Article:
Niels: It's interesting. I appreciate the way you describe these kinds of investors, and I think you've got some great points about it. To me at least, investor number two who knows your picking fifteen hundred different market model combinations on a monthly basis across twenty-three different markets, I have to wonder how they know exactly that you're going to go through a good time or bad time. It doesn't really matter whether they're right or wrong, but the fact that someone actually believes that they can foresee what's going to happen in a strategy like that, to me it's a little bit incredible that they would go with that kind of notion, but anyway, that's a different discussion. We all have drawdowns. We know that. Is there anything that you've learned from the drawdown you went through, is there anything that you've said, "yeah, that's something that we need to take into account, because it's going to happen again and we want to be approaching it differently," is there anything?
Bastian: Yeah, certainly there's a really important aspect which is probably quite interesting for other younger managers as well, or people who are actually thinking about setting up their own asset management business. Looking at our development, basically being traders ourselves, and actually trading the Singularity program - the first starting point was trading it for ourselves and enabling investors, based on institutional setup, to trade alongside us. It's probably fair to say there's a business side of things - these are basically the investors. In dealing with them in good times and bad times, and actually building up a sustainable business as well. If you do something like that you want to have positive development there as well, more assets, stable investor base, and stuff like that, and make some money as well, otherwise you would not just do it for the fun of it. There is a trading side of things.
Whereas we feel very comfortable with the trading side of things, how Singularity is developing throughout the different market environments, even in a drawdown. You can tell this basically when looking at our leverage. We are trading Singularity on a leverage basis throughout most of the time since going live. We trade FOREX and program when we run into deeper drawdowns in particular areas. The lowest we have been trading was 2.5X, but you can tell that there's quite some conviction... The partners’ capital is traded, we put our own money at risk between 2.5X and 4X and investor’s capital generally has a 1X, not generally, it actually has a 1X in comparison to principle assets. We just recently introduced a 2X in the fund, but I can talk about that later.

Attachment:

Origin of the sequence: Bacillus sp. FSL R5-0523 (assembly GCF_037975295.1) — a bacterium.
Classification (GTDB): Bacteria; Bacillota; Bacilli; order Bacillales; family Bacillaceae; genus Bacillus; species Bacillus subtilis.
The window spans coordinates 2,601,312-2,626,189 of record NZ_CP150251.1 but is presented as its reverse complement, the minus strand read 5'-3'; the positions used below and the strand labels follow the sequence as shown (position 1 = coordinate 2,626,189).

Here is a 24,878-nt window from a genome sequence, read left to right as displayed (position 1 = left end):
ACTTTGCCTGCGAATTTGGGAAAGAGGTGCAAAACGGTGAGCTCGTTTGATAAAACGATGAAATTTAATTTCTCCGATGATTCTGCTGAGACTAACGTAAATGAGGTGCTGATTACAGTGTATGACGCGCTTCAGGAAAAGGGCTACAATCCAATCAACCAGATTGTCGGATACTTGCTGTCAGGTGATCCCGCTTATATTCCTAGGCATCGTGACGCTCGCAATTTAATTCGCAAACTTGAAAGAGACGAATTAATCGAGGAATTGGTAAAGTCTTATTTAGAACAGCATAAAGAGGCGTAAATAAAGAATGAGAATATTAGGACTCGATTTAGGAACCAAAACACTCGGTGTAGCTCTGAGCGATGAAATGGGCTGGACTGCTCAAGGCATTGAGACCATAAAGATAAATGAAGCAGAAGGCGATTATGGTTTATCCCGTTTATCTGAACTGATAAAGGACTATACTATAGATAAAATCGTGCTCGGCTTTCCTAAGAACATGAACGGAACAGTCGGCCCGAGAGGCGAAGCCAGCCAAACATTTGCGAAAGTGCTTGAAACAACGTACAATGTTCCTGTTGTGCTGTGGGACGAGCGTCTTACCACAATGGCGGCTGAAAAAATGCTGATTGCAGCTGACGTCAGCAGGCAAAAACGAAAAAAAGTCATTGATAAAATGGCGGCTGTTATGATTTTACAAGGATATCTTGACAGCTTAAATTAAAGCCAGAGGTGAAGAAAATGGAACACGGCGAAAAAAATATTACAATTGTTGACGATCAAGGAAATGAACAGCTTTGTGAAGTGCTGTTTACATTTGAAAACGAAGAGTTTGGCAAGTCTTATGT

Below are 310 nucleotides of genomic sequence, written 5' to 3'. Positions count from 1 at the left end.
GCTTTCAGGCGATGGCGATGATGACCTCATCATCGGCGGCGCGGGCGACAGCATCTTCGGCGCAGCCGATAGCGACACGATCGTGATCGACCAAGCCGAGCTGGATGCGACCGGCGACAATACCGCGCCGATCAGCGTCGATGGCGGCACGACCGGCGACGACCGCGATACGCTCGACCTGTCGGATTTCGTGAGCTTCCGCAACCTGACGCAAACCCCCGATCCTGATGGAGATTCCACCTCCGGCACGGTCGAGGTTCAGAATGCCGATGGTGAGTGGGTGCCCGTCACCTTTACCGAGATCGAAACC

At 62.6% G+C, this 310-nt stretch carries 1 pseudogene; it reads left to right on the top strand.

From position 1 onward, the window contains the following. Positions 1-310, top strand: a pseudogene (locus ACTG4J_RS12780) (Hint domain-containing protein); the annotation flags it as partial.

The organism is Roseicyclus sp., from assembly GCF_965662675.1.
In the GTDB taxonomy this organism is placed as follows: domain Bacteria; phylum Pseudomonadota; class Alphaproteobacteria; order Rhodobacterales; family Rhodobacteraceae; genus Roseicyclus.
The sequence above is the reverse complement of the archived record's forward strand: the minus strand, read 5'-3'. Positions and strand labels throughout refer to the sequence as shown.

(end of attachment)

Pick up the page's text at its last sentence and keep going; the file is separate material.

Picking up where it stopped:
So basically the trading side of things has been quite straightforward. We were also surprised about the length and the magnitude in terms of how many markets are at exactly the same sideways pattern, but we were also convinced that this would not last forever. You could also talk to investors. There's hardly anybody out there who said, as well, the way it currently is it will stay forever. So it's more a question of how much longer this will last and do we still have money left in the end? You can refer to a roulette table, in gaming you need a chip. If you don't have any chips that you can put on whatever color or number, you're out of the game.
So even in trading if you think about chips as money you need some chips left on the table in order to grow your business again. As you can tell even in the deepest drawdown of 2.5X we were very convinced that this will not last forever and we were ready to sit that through and not touch the program and change anything, but actually let it trade the way it is. This does not really work on the same emotional level when actually looking at the business side of things, because when you're dealing with investors, particularly with these different types of investors we were talking about earlier, there is a lot of pressure, basically, from investors: actively from investors, but also perceived by an asset manager that you feel under pressure, but probably nobody has said something, or they just commented in a certain way. It adds additional aspects when people invested in you because they like you and they don't even know how the program works because they were not interested or all kinds of different aspects, family money, stuff like that. So if you go through a drawdown, actually before, once you start trading external assets, you have to prepare yourself that there will be a point in time where you go through a drawdown and where you have to manage these emotional aspects as well.
If you look at our development in early 2014, March was a difficult month, and April was a difficult month, so we were in a drawdown where we had a lot of choppiness in the markets. We could always explain what was happening, and we were quite consistent in the narrative and a lot of our investors understood what was happening, but you still feel pressure. When we reached early May, I think it was the second of May, a Friday, non-farming employment data, this was a day with high intra-day volatility. We got chopped out again, particularly on the midterm strategy elements, and this added additional weight on the already accumulated drawdown. If you look at the performance of the program, the program performed 3% in May. Why? May was actually the beginning of the recovery. So if you look at the fund or the beginning of the recovery which continued in August this year and now in October. In the fund, the fund is actually down 2.6% so how could that happen? Actually, in communication with investors in the fund and all the pressure we felt on the business side of things, not on the trading side. We reduced the trading level to 20% in the fund.